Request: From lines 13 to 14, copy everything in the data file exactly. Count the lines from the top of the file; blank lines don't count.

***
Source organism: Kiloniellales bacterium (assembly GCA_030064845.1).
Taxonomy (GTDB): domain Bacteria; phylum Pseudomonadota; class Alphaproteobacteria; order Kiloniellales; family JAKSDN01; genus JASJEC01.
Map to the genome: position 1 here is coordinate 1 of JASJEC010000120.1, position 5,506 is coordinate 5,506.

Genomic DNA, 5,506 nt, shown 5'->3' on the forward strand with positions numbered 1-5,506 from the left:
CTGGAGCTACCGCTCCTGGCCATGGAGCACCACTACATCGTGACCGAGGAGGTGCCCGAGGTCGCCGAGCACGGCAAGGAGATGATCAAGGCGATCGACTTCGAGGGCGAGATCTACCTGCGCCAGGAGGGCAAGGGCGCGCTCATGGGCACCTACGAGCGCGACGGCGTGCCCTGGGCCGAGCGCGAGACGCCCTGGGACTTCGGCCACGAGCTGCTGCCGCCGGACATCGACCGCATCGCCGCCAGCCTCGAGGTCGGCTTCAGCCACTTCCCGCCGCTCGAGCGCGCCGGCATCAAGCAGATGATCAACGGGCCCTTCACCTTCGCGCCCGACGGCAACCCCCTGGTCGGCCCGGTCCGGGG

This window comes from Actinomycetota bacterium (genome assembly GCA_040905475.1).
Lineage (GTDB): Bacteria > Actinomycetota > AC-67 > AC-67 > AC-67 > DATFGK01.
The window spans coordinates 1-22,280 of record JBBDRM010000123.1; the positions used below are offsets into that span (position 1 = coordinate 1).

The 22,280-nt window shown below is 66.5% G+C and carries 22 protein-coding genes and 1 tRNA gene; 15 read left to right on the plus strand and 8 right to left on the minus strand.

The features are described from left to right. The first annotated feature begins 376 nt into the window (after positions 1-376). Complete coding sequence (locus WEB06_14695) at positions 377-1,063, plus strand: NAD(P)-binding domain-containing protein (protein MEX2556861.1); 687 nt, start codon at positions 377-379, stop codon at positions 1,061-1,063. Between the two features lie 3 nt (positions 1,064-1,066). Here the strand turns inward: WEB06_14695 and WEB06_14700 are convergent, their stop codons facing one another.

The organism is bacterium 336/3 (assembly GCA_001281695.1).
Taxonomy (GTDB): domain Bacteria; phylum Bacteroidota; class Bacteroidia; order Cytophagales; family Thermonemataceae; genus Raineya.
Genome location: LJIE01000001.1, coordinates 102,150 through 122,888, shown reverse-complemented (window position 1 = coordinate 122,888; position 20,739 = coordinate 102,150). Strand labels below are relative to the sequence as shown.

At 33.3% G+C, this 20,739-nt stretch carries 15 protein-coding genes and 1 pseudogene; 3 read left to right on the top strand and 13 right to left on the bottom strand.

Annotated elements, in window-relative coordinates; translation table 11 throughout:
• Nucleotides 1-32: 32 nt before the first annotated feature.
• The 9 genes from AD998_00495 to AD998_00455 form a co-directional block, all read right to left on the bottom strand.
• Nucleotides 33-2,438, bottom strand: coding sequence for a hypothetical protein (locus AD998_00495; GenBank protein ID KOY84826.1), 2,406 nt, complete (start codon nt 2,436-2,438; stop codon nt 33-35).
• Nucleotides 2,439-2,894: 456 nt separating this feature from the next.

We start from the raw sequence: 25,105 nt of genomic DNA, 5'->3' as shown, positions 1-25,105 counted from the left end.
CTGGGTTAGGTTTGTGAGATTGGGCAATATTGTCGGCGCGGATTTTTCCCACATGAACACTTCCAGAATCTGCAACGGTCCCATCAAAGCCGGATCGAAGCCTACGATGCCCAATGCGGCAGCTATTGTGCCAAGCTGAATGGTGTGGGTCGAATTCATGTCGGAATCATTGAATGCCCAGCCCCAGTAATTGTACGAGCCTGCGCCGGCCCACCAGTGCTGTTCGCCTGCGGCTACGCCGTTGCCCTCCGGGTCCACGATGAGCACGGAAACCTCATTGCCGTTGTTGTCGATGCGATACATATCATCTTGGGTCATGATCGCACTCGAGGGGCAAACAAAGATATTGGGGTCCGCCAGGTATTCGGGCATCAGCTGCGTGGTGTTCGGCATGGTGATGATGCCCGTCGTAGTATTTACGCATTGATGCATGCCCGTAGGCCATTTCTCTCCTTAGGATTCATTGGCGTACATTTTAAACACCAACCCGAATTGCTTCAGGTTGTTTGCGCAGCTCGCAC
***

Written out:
Genome location: LJIE01000001.1, coordinates 102,150 through 122,888, shown reverse-complemented (window position 1 = coordinate 122,888; position 20,739 = coordinate 102,150). Strand labels below are relative to the sequence as shown.

At 33.3% G+C, this 20,739-nt stretch carries 15 protein-coding genes and 1 pseudogene; 3 read left to right on the top strand and 13 right to left on the bottom strand.